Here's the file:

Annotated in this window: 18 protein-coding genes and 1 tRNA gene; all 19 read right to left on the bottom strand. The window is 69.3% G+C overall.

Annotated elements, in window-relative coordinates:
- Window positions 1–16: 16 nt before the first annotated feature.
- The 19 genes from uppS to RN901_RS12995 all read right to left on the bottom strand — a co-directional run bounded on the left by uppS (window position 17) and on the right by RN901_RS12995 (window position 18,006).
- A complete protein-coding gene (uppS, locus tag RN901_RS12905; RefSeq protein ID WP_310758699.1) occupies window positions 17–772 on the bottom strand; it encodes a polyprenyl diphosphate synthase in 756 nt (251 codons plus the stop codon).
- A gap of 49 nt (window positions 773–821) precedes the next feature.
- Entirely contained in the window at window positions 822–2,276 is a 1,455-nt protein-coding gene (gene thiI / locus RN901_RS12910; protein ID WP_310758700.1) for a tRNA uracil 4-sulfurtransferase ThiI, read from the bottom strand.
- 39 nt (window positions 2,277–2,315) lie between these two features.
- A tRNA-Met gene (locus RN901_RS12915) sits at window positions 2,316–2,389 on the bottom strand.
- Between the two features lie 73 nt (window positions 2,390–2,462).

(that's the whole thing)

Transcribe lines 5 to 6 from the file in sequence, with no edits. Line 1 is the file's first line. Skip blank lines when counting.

- A complete protein-coding gene (uppS, locus tag RN901_RS12905; RefSeq protein ID WP_310758699.1) occupies window positions 17–772 on the bottom strand; it encodes a polyprenyl diphosphate synthase in 756 nt (251 codons plus the stop codon).
- A gap of 49 nt (window positions 773–821) precedes the next feature.